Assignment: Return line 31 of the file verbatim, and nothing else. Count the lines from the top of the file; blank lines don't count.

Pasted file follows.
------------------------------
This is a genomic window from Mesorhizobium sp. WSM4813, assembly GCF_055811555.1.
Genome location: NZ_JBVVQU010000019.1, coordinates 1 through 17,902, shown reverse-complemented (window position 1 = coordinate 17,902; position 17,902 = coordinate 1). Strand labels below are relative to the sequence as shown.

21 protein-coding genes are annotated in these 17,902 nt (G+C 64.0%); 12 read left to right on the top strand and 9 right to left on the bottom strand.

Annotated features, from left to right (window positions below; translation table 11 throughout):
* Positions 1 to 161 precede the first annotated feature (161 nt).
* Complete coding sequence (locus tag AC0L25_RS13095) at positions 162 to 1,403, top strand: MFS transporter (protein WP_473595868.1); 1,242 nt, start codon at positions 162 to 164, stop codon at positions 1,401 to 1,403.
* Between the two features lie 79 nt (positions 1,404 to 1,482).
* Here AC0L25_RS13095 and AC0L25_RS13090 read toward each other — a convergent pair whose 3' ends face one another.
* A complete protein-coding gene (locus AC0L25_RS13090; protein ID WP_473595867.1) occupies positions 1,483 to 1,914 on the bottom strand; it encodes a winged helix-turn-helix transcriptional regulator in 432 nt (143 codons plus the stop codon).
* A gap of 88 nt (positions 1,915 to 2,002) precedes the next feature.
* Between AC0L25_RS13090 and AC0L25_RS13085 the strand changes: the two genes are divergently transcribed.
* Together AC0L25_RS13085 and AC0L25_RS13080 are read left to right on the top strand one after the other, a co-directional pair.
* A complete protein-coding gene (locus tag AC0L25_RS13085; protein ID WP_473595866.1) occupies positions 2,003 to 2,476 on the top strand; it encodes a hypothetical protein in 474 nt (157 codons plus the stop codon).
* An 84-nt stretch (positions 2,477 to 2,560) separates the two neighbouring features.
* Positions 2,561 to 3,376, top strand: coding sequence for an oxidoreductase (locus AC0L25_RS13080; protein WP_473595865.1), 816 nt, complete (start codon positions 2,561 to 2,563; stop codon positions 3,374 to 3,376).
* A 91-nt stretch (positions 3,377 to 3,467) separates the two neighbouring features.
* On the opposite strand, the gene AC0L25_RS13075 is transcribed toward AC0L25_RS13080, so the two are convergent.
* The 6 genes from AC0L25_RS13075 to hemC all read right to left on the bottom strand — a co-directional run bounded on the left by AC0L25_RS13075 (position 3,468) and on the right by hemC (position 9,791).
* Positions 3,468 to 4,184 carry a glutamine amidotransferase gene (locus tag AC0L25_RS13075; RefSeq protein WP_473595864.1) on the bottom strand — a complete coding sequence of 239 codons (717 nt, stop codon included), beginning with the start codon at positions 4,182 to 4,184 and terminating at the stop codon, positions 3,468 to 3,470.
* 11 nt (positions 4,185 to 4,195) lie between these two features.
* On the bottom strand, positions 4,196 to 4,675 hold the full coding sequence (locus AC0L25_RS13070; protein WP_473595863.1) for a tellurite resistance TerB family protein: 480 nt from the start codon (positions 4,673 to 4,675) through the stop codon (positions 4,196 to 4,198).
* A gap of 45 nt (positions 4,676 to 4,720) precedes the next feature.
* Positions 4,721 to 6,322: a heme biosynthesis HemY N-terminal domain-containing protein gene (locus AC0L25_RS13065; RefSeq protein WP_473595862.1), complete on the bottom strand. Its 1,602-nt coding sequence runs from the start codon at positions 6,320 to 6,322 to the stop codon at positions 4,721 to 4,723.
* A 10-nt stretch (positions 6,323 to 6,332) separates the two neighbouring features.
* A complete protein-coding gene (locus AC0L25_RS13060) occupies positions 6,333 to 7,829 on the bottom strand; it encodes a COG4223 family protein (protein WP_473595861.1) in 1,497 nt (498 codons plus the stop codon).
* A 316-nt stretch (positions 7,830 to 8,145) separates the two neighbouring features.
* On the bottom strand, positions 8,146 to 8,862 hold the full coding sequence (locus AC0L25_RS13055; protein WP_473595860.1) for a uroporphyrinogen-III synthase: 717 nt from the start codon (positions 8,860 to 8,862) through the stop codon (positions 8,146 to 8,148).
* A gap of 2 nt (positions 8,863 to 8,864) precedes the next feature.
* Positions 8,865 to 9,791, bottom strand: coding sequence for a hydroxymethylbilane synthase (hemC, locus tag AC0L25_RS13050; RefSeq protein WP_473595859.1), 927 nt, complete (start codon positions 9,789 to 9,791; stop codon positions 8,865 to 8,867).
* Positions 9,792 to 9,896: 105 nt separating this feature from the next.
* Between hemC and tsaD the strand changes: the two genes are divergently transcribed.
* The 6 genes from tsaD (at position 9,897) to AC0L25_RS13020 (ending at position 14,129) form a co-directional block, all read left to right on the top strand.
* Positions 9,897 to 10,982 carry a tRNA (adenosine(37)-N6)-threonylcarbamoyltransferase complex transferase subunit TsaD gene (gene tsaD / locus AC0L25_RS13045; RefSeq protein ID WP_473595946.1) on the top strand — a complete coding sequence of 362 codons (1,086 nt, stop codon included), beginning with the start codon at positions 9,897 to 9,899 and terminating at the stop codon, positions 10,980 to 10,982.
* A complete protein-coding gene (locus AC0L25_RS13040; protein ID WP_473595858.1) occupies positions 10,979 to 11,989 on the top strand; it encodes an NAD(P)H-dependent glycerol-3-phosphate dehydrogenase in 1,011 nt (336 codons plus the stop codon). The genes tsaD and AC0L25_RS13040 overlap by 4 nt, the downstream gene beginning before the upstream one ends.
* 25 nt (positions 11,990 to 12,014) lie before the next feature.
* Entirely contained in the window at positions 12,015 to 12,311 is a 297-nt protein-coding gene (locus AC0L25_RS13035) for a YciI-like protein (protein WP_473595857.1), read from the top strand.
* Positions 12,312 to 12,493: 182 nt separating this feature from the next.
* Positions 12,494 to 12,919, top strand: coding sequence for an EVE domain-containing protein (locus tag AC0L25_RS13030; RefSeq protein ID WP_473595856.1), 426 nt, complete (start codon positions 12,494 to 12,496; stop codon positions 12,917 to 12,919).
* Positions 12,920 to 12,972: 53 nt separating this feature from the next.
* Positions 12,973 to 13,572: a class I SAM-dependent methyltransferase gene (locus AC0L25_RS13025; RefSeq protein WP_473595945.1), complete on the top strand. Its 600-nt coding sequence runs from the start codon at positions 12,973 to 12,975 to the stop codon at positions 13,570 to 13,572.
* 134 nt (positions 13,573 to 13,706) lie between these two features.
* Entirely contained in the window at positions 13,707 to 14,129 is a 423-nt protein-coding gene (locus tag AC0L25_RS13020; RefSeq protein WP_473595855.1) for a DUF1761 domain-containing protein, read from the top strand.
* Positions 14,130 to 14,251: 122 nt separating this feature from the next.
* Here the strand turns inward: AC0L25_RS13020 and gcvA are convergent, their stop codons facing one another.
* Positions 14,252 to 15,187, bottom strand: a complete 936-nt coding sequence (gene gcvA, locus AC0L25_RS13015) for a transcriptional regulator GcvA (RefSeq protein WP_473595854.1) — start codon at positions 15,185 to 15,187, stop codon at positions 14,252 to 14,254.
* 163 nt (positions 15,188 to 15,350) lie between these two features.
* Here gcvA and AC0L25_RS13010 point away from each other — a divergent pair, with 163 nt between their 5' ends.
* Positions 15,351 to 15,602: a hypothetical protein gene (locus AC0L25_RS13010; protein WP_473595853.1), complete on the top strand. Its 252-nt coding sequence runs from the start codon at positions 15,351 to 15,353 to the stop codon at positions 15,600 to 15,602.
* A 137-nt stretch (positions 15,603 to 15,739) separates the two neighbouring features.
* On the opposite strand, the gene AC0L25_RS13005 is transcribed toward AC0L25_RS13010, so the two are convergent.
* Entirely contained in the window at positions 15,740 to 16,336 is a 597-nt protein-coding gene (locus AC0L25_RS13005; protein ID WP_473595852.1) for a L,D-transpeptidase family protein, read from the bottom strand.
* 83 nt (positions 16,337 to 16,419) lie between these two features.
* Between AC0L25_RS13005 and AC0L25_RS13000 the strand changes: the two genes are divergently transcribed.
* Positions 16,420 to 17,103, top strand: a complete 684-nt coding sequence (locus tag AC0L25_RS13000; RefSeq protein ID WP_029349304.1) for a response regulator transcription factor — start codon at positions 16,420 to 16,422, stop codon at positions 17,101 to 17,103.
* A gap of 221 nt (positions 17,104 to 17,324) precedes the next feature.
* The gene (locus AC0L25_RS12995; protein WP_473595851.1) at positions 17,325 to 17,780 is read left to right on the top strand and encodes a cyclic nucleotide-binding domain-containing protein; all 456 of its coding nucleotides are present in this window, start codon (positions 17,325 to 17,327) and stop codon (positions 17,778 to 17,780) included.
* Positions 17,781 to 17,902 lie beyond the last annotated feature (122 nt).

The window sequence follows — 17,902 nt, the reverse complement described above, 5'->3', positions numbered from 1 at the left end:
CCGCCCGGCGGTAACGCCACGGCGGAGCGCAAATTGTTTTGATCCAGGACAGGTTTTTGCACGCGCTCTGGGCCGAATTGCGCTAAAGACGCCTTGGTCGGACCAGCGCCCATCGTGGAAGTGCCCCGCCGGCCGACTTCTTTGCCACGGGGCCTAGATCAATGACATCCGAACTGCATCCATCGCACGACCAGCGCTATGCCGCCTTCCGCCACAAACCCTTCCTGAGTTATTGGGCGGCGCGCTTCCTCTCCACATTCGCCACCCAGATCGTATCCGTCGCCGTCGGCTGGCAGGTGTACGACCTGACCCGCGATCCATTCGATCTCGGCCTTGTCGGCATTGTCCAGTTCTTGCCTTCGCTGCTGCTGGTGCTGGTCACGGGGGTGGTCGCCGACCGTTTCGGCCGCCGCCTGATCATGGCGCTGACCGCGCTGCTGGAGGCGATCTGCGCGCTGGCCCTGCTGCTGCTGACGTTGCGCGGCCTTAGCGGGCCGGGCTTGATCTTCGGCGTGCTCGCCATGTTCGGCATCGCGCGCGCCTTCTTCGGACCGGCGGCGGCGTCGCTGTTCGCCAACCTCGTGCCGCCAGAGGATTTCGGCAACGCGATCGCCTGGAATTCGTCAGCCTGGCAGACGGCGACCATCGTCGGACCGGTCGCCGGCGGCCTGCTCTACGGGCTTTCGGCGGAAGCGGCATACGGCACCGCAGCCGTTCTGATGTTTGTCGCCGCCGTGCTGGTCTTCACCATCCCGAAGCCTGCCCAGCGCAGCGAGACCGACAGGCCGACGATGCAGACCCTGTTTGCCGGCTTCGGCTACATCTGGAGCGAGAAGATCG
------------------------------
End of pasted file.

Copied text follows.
* Between hemC and tsaD the strand changes: the two genes are divergently transcribed.